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Dayton-based ETI Tech launches expansion of F-35 fighter jet program

ETI Tech president Mark Sargent carries little nostalgia for the 5,000 square-foot "cracker box" where his small aerospace firm previously manufactured hardware and ground support equipment for a number of high-flying military defense projects. Having suppliers visit for a meeting could even get a bit embarrassing.
"We were practically falling over each other," says Sargent.
Thanks to a ramp-up of the company's F-35 fighter jet program, ETI Tech is finding itself in expansive new digs, namely a 23,500 square-foot facility in the Dayton suburb of Englewood.
The growth process is about 60 to 70 percent complete since a ribbon-cutting ceremony that took place in June. Over the next couple of years, the defense contractor will increase volume of mechanical and electro-mechanical support parts for its F-35 project now its ninth year. Those components could include fiber optics inspection systems or fixtures to hold landing gear. ETI Tech's customers include Lockheed Martin, Boeing, BAE Systems and the government.
"We'll be gradually adding equipment and more employees," Sargent says of the projected $1 million expansion. "We're going to be introducing capability we've never had before."
ETI Tech has augmented its revenue from $3 million to $7 million since Sargent purchased the company from the previous owner in 2010. When full-rate production of F-35 parts begins in a year or two, the firm's owner envisions annual sales reaching $15 million.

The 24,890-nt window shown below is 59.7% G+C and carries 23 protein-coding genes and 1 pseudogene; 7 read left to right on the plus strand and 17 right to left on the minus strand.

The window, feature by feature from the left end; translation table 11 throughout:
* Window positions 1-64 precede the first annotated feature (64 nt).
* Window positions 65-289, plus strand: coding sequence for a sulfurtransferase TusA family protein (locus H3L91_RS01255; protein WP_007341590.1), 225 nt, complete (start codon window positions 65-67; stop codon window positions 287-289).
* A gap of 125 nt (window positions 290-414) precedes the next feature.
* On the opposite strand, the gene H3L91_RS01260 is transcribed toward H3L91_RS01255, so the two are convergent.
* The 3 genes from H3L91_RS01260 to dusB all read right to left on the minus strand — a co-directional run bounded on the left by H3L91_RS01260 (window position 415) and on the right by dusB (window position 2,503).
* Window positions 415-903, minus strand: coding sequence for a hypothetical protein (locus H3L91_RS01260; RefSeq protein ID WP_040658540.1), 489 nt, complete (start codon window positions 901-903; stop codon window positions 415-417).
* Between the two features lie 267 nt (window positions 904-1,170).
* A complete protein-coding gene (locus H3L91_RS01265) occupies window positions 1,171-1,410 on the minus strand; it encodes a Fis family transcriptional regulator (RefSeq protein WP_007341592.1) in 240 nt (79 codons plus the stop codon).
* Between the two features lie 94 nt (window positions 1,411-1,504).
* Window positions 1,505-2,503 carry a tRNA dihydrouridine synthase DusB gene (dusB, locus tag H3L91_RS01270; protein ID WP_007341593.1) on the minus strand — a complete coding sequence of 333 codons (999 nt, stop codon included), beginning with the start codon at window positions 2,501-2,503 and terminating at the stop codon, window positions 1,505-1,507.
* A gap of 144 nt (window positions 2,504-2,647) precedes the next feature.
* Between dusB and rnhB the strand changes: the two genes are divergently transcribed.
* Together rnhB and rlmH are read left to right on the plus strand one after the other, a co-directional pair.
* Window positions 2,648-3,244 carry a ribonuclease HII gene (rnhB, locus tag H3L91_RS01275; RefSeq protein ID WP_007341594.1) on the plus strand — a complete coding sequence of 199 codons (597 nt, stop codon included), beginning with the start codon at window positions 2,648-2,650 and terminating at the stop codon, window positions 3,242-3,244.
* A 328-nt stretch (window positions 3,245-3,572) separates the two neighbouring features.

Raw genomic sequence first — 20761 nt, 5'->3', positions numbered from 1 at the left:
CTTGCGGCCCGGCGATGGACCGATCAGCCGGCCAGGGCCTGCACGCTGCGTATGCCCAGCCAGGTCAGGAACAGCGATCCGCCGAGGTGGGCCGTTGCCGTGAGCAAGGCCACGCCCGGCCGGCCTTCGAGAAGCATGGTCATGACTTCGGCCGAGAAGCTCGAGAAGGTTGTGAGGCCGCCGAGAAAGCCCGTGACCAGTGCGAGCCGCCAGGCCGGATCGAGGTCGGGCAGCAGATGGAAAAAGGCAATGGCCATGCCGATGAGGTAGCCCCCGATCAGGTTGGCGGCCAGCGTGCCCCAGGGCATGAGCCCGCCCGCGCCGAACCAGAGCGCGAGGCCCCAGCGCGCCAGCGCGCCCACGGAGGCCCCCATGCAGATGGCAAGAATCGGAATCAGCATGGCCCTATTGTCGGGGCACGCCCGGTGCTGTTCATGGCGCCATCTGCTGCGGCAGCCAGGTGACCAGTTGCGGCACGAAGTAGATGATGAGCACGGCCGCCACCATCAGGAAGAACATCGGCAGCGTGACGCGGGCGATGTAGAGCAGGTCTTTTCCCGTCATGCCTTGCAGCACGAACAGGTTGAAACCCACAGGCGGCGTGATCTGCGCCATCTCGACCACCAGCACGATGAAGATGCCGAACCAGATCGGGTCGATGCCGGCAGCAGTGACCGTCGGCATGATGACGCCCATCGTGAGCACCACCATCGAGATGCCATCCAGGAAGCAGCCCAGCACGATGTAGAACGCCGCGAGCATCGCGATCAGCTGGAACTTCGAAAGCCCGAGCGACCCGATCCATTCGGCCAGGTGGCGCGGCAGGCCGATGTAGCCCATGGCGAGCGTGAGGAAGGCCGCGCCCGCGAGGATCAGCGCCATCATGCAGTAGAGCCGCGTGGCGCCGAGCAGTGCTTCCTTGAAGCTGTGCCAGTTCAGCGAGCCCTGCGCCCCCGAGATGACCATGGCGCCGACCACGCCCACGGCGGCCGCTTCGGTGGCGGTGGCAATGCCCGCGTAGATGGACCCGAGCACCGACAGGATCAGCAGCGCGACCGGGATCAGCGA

"We would be ecstatic about that," says Sargent. "There's lots of pride here."

Source: Mark Sargent
Writer: Douglas J. Guth

Lima manufacturing center hosts national research scientists

Three research scientists from the Oak Ridge National Laboratory (ORNL) in Tennessee were welcomed to Lima by officials of the Ohio Energy and Advanced Manufacturing Center (OEAMC). The visit came on the heels of an OEAMC trip to Oak Ridge earlier this year.
“They were very interested in some of our work,” says Judith Cowan, President of the OEAMC. Cowan was on the team that visited Oak Ridge earlier this year. “The Department of Energy was intrigued with our story and recommended that we make a trip to the DOE.”
Cowan and her team met with several key staff members from the Oak Ridge facility, including Dr. Craig A. Blue, Director of Energy Materials, Dr. Alan L. Liby, Deputy Director of the Energy Materials Program and Dr. William H. Peter of the Material Processing and Titanium Division.
The group toured several of Lima’s manufacturing plants, including the Husky Lima Refinery, the Ford Lima Engine Plant, Trinity Motor Sports’ carbon fiber lab, General Dynamics' Joint Systems Manufacturing Center and two American Trim facilities. Bio feedstocks, digital dispense printing and carbon fiber layups were among the topics of discussion.
All this, Cowan hopes, will lead to new developments between the two organizations. “We are in discussion with the Oak Ridge National Laboratory (ORNL) scientists on the development of a relationship defined by specific technology projects,” she explains.